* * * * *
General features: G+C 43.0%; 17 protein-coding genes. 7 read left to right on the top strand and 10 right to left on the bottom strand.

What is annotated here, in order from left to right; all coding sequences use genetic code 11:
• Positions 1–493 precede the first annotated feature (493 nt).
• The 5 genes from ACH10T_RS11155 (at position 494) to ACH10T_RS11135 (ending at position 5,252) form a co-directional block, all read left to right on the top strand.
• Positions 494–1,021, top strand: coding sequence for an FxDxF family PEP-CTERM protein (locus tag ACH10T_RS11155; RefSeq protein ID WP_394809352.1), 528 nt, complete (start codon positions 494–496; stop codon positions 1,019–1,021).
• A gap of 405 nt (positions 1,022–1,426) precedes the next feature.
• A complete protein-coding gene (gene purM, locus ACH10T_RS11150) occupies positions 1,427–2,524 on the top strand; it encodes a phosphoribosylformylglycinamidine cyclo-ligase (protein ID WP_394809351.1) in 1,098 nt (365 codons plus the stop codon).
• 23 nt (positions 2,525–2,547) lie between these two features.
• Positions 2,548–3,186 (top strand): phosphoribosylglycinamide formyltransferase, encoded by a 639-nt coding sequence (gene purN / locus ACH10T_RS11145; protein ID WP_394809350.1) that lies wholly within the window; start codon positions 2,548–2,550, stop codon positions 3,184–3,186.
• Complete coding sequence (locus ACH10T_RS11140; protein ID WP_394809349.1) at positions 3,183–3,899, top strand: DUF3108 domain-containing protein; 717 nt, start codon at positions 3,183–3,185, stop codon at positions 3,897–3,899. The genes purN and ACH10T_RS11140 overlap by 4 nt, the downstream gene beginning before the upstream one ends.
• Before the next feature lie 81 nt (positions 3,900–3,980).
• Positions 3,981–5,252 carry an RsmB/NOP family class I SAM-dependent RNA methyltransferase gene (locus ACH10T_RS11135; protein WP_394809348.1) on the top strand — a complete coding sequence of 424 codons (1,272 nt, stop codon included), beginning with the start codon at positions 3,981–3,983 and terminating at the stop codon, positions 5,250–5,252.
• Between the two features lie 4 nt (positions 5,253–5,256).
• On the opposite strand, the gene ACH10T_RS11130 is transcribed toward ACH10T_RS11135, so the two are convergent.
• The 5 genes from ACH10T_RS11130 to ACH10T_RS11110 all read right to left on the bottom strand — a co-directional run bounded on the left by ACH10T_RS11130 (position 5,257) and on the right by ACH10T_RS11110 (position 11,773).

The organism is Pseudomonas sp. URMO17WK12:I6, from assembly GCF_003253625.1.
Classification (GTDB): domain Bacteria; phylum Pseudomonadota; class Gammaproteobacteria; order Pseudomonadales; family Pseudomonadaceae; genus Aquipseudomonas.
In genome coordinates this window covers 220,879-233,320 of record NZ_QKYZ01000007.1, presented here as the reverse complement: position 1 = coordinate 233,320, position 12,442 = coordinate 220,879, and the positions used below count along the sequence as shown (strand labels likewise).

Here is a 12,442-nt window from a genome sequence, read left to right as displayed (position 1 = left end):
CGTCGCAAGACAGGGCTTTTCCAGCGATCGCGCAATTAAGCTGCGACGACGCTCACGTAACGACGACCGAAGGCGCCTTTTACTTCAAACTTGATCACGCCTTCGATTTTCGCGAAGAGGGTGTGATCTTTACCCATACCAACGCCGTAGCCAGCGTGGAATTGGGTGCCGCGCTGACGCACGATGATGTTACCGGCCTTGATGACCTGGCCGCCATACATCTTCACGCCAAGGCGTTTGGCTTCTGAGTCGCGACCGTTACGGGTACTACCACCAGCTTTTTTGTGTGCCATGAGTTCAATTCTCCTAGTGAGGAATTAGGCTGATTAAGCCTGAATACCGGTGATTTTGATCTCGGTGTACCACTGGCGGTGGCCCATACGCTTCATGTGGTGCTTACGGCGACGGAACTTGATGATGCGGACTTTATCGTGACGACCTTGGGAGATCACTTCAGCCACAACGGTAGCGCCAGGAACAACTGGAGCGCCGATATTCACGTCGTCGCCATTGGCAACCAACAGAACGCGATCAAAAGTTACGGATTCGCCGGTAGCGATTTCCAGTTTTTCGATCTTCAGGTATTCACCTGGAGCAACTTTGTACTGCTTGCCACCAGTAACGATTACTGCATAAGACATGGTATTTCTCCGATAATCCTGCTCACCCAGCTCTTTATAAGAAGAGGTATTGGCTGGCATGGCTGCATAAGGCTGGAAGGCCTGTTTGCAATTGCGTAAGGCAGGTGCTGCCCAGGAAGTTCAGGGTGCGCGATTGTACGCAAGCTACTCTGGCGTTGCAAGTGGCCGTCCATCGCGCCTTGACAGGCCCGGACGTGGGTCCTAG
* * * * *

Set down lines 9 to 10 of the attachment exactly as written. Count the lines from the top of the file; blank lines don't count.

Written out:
• Positions 2,548–3,186 (top strand): phosphoribosylglycinamide formyltransferase, encoded by a 639-nt coding sequence (gene purN / locus ACH10T_RS11145; protein ID WP_394809350.1) that lies wholly within the window; start codon positions 2,548–2,550, stop codon positions 3,184–3,186.
• Complete coding sequence (locus ACH10T_RS11140; protein ID WP_394809349.1) at positions 3,183–3,899, top strand: DUF3108 domain-containing protein; 717 nt, start codon at positions 3,183–3,185, stop codon at positions 3,897–3,899. The genes purN and ACH10T_RS11140 overlap by 4 nt, the downstream gene beginning before the upstream one ends.